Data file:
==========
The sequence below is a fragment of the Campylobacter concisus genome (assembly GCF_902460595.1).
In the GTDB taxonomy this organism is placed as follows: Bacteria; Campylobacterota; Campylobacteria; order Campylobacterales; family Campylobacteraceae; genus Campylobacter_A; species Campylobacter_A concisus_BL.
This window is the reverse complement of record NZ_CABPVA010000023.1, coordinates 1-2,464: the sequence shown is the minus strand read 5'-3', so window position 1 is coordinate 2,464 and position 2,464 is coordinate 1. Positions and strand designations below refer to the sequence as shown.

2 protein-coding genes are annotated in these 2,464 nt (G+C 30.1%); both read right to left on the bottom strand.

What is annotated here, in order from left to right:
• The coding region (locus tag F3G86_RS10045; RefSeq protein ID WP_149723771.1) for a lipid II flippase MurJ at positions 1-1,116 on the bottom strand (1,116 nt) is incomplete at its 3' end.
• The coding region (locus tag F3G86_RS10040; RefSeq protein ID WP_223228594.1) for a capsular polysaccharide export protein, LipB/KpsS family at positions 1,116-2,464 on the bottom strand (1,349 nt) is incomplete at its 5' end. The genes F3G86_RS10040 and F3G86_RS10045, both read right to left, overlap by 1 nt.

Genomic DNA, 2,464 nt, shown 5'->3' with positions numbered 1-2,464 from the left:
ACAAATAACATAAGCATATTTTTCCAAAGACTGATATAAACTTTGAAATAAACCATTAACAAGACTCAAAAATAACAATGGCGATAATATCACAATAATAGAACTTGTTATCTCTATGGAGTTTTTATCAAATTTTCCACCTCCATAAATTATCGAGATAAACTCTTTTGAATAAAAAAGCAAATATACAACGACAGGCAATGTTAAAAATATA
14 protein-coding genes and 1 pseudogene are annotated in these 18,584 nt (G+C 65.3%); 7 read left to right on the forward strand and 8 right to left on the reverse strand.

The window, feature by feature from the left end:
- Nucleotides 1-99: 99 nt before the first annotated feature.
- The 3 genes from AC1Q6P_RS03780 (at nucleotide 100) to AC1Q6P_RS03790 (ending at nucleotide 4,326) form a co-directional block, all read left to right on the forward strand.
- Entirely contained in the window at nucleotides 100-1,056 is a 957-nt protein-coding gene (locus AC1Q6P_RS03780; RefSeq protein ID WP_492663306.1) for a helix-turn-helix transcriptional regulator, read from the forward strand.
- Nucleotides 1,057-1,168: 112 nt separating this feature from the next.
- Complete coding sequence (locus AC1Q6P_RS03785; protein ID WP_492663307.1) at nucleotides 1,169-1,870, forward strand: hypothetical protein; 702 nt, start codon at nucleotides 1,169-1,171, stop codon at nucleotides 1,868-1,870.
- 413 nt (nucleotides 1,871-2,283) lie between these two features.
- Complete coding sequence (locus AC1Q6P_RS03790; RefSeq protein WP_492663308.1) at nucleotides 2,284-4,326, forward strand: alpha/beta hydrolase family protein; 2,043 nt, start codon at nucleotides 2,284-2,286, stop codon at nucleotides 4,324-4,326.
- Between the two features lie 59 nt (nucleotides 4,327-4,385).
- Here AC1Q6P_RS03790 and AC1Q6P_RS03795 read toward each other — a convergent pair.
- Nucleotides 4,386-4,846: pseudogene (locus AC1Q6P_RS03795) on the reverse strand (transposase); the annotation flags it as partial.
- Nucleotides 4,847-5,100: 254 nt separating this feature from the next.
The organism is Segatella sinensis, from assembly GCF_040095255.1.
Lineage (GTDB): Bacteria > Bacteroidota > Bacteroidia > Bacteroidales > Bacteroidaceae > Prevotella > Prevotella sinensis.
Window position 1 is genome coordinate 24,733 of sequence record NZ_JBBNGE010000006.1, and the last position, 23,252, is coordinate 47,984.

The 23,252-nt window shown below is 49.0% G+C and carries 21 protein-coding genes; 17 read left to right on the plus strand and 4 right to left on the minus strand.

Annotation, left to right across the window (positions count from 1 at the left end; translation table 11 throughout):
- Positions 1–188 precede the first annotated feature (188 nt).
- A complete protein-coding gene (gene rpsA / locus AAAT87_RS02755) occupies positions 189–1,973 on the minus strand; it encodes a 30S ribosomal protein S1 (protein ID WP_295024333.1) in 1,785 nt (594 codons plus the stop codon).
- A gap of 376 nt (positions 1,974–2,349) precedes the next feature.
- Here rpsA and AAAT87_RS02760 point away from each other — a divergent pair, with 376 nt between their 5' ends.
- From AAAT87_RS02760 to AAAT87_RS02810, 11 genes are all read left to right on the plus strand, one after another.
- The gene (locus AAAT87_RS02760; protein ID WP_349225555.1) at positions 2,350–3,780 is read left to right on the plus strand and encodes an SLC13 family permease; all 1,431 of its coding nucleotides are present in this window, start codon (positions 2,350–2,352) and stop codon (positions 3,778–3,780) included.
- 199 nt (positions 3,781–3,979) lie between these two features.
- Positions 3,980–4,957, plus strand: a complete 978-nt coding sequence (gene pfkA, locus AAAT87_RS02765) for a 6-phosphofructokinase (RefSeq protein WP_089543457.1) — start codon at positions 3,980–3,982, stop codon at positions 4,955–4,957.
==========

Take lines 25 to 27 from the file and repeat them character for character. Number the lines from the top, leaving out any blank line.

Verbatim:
Window position 1 is genome coordinate 24,733 of sequence record NZ_JBBNGE010000006.1, and the last position, 23,252, is coordinate 47,984.

The 23,252-nt window shown below is 49.0% G+C and carries 21 protein-coding genes; 17 read left to right on the plus strand and 4 right to left on the minus strand.

Annotation, left to right across the window (positions count from 1 at the left end; translation table 11 throughout):